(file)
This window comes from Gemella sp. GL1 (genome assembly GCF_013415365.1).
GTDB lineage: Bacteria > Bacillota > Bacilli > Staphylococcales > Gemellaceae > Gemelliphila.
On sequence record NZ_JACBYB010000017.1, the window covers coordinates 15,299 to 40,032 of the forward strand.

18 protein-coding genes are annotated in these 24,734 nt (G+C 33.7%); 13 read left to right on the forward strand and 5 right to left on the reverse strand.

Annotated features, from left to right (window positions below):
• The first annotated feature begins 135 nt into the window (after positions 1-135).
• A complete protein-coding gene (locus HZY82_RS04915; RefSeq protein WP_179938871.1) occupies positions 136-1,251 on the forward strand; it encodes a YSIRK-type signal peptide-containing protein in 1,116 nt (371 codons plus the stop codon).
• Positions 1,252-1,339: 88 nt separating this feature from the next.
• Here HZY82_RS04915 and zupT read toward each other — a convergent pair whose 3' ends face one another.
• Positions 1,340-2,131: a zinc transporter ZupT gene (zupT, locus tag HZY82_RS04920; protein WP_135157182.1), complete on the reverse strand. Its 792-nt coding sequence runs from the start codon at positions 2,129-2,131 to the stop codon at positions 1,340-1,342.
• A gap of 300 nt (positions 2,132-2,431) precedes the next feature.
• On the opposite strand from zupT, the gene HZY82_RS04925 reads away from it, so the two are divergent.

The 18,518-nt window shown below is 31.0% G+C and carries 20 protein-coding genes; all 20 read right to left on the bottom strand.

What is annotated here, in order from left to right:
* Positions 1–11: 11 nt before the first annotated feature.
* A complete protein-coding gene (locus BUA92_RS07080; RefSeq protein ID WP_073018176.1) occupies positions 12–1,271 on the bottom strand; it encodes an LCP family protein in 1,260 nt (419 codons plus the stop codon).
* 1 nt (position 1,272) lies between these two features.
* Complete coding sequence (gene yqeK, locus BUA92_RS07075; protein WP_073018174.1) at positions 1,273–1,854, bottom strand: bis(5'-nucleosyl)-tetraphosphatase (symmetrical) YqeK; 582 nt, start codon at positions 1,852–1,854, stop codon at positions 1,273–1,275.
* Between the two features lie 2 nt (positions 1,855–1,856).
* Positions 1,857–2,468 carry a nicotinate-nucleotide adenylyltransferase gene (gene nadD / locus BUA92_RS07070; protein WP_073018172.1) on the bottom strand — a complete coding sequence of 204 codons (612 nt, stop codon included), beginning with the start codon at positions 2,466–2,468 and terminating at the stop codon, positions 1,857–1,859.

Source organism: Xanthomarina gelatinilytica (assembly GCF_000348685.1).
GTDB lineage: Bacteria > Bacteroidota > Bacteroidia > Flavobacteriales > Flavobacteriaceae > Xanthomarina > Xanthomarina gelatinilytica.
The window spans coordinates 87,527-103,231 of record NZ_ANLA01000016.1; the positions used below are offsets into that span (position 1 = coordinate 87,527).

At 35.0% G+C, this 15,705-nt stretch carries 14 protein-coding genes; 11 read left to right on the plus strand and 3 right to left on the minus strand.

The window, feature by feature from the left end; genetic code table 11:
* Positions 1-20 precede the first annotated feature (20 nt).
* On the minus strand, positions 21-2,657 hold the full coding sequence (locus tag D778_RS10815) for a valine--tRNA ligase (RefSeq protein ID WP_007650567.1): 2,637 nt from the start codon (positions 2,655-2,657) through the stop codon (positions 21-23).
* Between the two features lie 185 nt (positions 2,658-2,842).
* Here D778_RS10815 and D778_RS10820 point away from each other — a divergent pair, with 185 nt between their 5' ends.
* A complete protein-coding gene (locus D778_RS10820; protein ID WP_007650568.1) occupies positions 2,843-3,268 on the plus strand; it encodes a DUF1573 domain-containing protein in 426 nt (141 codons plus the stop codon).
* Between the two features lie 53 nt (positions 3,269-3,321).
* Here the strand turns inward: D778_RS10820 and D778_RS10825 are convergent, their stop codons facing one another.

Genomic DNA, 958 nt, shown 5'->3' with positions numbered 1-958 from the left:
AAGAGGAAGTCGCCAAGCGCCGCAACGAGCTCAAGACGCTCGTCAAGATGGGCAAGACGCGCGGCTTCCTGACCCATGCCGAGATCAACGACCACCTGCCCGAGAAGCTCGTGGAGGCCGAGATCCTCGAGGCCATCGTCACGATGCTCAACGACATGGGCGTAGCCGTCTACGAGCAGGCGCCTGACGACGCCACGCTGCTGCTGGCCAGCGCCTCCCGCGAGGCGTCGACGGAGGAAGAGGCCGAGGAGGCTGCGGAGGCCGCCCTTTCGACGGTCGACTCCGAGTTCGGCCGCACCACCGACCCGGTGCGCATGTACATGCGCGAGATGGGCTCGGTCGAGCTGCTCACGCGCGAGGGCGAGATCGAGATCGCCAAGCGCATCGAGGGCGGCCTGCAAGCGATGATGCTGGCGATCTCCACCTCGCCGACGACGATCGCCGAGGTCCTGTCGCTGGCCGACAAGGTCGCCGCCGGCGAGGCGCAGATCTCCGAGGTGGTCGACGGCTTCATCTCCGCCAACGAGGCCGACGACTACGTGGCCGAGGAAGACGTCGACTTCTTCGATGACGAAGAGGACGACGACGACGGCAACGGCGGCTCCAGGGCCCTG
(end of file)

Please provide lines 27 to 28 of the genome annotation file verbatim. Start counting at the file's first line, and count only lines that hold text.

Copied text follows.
* On the minus strand, positions 21-2,657 hold the full coding sequence (locus tag D778_RS10815) for a valine--tRNA ligase (RefSeq protein ID WP_007650567.1): 2,637 nt from the start codon (positions 2,655-2,657) through the stop codon (positions 21-23).
* Between the two features lie 185 nt (positions 2,658-2,842).